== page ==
“I know we were meant to be together. The strands of our lives are woven together and neither the world nor time can tear them apart.”


Jennifer Jones was destined to become a star from the moment she arrived on Hollywood soil. Her surreal and enigmatic beauty immediately captivated the attention of her soon to be lover and husband, David O. Selznick, who took great pride in carving out her future by sending her on a journey that would lead to astronomical success.


Jennifer Jones’ story is a fascinating tale of triumph and rejection. For most of her life, Jones was plagued with shyness and an extreme insecurity that fueled despondency and made her feel worthless, but underneath her meek exterior was a fierce determination that constantly forced her to try and achieve her dream of becoming a successful actress. This was realized when David O. Selznick developed a profound interest in Jennifer and hired her to play the coveted role of Bernadette Soubirous in The Song of Bernadette ( 1943 ).


After enduring years of personal setbacks, Jennifer Jones was now living the dream. Not only did she receive an Academy Award for her performance, she was about to discover that a door to a world of opportunities was about to be opened. David O. Selznick knew that future acclaim was on the horizon, but with her considerable popularity came the worry that Jones would be lured into the arms of her co-stars. To prevent this, Selznick cast her in a series of successful films with legendary actor Joseph Cotten, who was happily married at the time and therefore would not be interested in pursuing a relationship with Jones.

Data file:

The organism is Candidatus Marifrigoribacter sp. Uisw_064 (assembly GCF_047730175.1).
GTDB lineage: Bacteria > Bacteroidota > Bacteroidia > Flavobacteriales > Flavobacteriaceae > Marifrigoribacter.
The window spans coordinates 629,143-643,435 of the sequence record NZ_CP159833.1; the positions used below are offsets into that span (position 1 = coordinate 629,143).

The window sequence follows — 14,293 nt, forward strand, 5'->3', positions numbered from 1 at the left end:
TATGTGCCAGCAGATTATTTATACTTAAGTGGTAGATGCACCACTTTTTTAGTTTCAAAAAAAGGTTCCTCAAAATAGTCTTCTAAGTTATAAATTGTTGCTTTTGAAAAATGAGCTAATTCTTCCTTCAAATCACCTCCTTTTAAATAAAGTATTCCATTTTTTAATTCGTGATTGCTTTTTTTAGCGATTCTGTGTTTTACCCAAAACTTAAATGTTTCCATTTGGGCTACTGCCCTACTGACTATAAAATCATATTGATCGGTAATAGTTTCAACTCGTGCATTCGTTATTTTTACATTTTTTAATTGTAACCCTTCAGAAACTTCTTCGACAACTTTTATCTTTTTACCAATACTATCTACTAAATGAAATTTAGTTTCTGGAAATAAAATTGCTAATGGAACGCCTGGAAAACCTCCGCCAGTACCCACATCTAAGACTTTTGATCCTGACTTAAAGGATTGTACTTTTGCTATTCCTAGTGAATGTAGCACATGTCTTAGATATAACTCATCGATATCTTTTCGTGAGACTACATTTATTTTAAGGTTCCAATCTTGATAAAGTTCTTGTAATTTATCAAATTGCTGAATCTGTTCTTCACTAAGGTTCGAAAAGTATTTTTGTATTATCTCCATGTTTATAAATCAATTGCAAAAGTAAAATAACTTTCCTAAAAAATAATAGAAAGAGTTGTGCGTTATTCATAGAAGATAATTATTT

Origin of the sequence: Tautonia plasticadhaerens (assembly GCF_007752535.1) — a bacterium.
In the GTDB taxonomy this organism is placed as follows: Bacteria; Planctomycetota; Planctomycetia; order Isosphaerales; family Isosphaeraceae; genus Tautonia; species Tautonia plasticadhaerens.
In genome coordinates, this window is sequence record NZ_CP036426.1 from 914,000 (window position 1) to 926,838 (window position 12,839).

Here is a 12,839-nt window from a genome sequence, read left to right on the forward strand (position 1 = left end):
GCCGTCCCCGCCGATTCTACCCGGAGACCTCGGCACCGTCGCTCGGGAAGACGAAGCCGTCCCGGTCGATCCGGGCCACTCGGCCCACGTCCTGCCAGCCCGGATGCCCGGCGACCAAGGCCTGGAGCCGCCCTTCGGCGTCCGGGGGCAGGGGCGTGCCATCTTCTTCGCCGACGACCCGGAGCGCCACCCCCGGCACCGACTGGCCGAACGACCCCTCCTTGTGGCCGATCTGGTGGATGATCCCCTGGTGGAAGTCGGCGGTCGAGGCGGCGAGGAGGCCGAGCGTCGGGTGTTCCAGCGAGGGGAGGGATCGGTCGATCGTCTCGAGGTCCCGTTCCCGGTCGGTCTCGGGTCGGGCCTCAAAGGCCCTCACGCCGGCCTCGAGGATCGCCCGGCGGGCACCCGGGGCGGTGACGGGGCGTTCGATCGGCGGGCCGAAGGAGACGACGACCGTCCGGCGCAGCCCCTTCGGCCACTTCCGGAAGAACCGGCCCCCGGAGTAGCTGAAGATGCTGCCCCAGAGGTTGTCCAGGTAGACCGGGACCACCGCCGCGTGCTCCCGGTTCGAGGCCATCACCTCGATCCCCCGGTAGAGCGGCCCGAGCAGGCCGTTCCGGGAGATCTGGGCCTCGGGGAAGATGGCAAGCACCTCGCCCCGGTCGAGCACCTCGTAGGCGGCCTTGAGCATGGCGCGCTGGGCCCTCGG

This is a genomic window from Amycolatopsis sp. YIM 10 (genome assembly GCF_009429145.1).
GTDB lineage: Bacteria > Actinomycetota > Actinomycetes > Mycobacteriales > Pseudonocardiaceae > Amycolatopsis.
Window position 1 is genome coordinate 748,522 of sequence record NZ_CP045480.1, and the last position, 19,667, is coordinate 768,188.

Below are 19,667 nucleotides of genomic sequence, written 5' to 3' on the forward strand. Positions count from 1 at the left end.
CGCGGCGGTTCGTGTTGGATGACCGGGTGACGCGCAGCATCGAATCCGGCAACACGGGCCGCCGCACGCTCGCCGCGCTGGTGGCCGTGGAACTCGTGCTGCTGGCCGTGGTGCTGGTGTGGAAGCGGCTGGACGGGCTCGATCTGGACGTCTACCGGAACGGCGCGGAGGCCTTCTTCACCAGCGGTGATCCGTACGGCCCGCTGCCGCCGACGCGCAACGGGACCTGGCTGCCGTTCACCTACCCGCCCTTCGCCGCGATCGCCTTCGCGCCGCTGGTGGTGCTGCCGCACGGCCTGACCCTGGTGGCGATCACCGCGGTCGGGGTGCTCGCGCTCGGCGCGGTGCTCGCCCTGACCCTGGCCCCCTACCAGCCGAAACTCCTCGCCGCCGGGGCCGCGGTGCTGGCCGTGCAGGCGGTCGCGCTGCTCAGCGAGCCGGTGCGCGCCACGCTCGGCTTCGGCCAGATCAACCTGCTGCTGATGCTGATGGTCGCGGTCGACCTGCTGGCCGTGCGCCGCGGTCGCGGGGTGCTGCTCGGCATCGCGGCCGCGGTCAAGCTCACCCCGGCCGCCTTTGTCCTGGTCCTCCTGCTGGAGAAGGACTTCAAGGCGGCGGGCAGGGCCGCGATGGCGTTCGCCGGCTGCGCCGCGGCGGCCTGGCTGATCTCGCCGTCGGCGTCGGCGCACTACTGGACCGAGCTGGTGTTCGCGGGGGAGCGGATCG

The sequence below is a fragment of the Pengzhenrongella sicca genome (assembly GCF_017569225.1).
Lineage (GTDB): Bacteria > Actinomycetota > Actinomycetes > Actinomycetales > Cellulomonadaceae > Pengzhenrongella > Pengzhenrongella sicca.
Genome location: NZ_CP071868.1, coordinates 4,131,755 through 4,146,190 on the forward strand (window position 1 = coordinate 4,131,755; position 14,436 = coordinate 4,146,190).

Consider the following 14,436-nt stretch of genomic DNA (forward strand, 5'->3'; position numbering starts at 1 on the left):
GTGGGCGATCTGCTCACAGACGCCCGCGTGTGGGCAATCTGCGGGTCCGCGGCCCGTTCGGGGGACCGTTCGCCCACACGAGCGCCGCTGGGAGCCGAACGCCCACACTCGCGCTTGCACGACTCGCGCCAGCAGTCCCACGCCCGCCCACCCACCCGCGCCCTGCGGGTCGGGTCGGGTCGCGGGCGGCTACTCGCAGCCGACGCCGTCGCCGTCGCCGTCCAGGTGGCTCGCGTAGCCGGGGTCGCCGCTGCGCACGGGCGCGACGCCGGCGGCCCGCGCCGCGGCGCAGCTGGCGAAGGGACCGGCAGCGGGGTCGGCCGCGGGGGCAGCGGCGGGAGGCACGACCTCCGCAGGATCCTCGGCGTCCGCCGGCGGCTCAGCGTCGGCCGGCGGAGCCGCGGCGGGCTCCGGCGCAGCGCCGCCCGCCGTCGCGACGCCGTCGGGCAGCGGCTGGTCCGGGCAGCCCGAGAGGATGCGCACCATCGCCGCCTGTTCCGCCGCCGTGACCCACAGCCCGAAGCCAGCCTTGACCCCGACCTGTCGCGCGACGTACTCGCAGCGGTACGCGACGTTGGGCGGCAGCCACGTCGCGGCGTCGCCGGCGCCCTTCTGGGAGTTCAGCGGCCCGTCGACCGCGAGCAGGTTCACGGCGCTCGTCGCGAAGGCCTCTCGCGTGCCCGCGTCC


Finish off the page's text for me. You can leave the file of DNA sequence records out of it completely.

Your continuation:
By now, David O. Selznick had become increasingly obsessed with finding Jones a film role that was unique and that would provide her with the opportunity to spawn magic whenever she appeared on screen. Although her previous films were financially successful, Selznick was in search of a vehicle that would place higher precedence on Jennifer Jones rather than the other characters.


The answer to his search came as early as 1944. The film in question was Portrait of Jennie, a visually creative and poetic masterpiece that delves into the realms of the unknown. The novel of the same name by Robert Nathan, in which the film is based was an unusual fantasy tale that immediately sparked an interest in Selznick, who saw considerable promise in the story and wanted to bring it to life on screen with Jennifer Jones playing the central protagonist.